memories of yeovil
memories of yeovil
Yeovil remembered by Kim Cavanagh
Many thanks to Kim Cavanagh for the following -
"My house backed onto Wyndham Hill and I spent my childhood playing over there. My cousin and I loved to watch the steam trains passing by and sometimes (if our parents weren't nearby) would run onto the bridge at Pen Mill station and hang over to get lost in the smoke - the things kids do!
There was also another smaller field beside Wyndham which had three horses; Penny (a chestnut), Dusty (a dark grey) and Joey (a brown). The lady who owned them gave riding lessons, which I went to every Saturday (after coming back from the Saturday morning pictures at the Odeon). My horse was Joey, a lovely little horse, and I always remember cantering at the bottom of Wyndham (the Pen Mill station end); when for some reason Joey decided to 'put the brakes on' so to speak and I went flying over his head. I kept hold of the reins though and wasn't hurt but when I stood up the smell was dreadful. Dear little Joey had unseated me into a cow-pat! Thank goodness I didn't have far to walk home.
I used to go to Pen Mill Primary School and one summer afternoon, whilst lying on the grass of the playing field, I found a four-leafed clover which I still have to this day. I remember Grass Royal as a Secondary School (although I believe it's a Junior School now). Very nice school but I recall that our domestic science lessons were in a large house in Eastville.
Other memories are Larcombe's Stores in Sherborne Road right opposite my house, the daughter of the owner is still a friend (thanks to the internet) although I haven't seen her for 36 years face to face!, Arundel's in Middle Street where my Mum and I would stop off for tea and ice cream; Denner's department store, the cattle market and, of course, Nine Springs. Also remember my Dad's local, the Royal Marine in Great Western Terrace - used to love playing in the skittle alley. Of course there's St Michael's church where I attended a few weddings and St Michael's Hall next door which was used by my primary school for assemblies each morning and special occasions like Easter, Harvest Festival and Christmas. I also recall a house with a water-wheel (I think this was called Chudleigh Mill) just by the River Yeo which could be found not far from the bottom of Wyndham on Sherborne Road going towards Sherborne. I was fascinated by that wheel and loved feeding the ducks there.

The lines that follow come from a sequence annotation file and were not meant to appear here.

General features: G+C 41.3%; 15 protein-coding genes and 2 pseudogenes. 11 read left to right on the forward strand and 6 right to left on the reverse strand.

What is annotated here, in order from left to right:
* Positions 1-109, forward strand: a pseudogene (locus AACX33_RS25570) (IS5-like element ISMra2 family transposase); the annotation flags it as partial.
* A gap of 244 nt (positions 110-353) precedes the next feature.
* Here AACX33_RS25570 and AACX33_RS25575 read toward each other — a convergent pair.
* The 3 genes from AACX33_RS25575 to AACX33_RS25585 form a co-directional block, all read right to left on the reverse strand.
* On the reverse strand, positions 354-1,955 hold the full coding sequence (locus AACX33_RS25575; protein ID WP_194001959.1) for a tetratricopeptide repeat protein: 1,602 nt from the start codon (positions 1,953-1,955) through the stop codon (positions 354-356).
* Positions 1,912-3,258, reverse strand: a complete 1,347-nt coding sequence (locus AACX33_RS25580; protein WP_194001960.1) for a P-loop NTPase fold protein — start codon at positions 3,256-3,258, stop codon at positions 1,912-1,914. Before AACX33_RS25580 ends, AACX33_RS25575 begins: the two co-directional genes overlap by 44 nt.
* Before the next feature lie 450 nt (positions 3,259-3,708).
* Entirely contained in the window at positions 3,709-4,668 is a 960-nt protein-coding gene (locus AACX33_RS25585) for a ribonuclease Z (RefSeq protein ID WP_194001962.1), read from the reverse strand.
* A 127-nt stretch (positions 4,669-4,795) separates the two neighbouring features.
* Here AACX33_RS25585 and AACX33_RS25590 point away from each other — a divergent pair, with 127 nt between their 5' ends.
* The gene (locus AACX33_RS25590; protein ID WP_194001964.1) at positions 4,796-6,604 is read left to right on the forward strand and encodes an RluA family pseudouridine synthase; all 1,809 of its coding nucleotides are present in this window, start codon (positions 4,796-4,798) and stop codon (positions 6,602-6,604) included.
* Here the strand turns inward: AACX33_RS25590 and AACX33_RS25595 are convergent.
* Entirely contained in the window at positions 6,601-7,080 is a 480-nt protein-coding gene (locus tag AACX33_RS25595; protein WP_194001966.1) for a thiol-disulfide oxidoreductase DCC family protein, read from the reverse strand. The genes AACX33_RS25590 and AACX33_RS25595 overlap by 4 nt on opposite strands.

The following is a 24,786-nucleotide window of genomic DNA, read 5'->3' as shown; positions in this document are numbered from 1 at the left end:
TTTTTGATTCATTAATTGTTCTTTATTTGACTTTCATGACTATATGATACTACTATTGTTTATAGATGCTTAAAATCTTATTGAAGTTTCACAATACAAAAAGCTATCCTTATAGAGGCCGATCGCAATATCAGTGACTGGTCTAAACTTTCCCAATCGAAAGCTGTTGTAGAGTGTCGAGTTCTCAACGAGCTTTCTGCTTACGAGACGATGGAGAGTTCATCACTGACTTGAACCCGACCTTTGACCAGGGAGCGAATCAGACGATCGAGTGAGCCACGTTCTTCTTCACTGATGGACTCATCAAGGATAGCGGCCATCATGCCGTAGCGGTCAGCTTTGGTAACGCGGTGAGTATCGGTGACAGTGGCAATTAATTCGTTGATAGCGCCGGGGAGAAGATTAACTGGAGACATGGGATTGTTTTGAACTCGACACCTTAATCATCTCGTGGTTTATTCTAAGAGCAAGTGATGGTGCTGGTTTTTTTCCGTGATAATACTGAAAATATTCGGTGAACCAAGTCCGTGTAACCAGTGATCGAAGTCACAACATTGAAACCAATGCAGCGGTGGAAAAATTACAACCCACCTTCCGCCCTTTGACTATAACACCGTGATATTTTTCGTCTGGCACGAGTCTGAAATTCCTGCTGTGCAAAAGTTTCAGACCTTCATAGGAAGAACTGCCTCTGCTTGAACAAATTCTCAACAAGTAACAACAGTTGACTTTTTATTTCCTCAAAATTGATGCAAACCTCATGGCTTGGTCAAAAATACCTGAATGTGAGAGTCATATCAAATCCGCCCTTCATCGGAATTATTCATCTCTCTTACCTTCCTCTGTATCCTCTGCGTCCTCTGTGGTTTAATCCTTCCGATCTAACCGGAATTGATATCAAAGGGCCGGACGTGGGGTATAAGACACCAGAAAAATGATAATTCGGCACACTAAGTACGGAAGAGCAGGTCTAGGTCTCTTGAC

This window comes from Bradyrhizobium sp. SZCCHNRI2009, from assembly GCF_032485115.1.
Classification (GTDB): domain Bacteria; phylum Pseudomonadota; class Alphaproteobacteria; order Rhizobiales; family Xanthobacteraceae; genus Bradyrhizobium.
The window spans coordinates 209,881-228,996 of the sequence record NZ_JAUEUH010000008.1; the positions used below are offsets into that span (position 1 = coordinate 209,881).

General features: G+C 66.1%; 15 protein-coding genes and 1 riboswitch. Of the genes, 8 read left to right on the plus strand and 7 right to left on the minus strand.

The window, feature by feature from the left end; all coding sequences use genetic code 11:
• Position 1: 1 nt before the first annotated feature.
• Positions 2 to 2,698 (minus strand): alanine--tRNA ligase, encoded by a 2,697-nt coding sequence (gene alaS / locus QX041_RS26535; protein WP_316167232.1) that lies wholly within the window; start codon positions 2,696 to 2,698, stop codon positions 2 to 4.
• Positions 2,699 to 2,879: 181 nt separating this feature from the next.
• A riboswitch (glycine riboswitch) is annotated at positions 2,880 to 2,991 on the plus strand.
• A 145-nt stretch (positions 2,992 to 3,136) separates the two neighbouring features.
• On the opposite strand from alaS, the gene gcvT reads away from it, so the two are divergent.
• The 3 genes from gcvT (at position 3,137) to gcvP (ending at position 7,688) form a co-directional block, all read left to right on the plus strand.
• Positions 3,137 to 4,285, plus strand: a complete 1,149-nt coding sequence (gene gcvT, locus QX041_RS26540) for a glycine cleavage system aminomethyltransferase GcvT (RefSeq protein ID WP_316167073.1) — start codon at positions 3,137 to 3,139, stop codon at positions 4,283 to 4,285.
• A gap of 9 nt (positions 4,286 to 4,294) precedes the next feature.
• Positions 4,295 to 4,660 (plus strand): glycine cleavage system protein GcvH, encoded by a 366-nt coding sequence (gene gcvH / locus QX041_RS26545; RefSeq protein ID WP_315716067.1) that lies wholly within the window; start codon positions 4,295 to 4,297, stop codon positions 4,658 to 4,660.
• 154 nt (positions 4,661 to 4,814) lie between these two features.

I also remember going to some woods further up Babylon Hill but I don't recall ever knowing the name. Was it Newton Woods?? Anyway my family spent several hot summer afternoons there and we always had a picnic. I remember picking hazelnuts and elderberries there as well.
I left Yeovil when I was 12 but returned to Somerset to live in Sherborne for three months when I was 15. At that time I got a job working for Lyndall Fox in Glovers Walk but I cannot find any recent detail about them on the web so I guess they have gone now.
After viewing aerial maps, I see that Great Western Terrace has changed for the better, but unfortunately that is the only good change I can see. Yeovil seems to be sprawling out of control (has even moved into Brympton now) and has become so very modern that it has lost its charm. There's a golf course, multiplex and numerous franchises like Pizza Hut, Burger King etc. so that Yeovil looks like every other town in the country - in other words characterless! And what an absolute travesty ... they knocked down the George Hotel! Admittedly, I was only about 6 years old at the time but I've always had a love of history (was even in the Tudor team for sports at school) and Middle Street never smelt the same again after that very old booze-steeped building was no more. A plea to the Planning Office in Yeovil - please leave it alone now, the place is becoming 'faceless'. I remember my geography teacher (at Grass Royal), Vyvian Malleson, going on television after the first Chinese restaurant came to Yeovil, to state that it would change the town and open up the floodgates and that, in his opinion, it should never be allowed - how right he was!"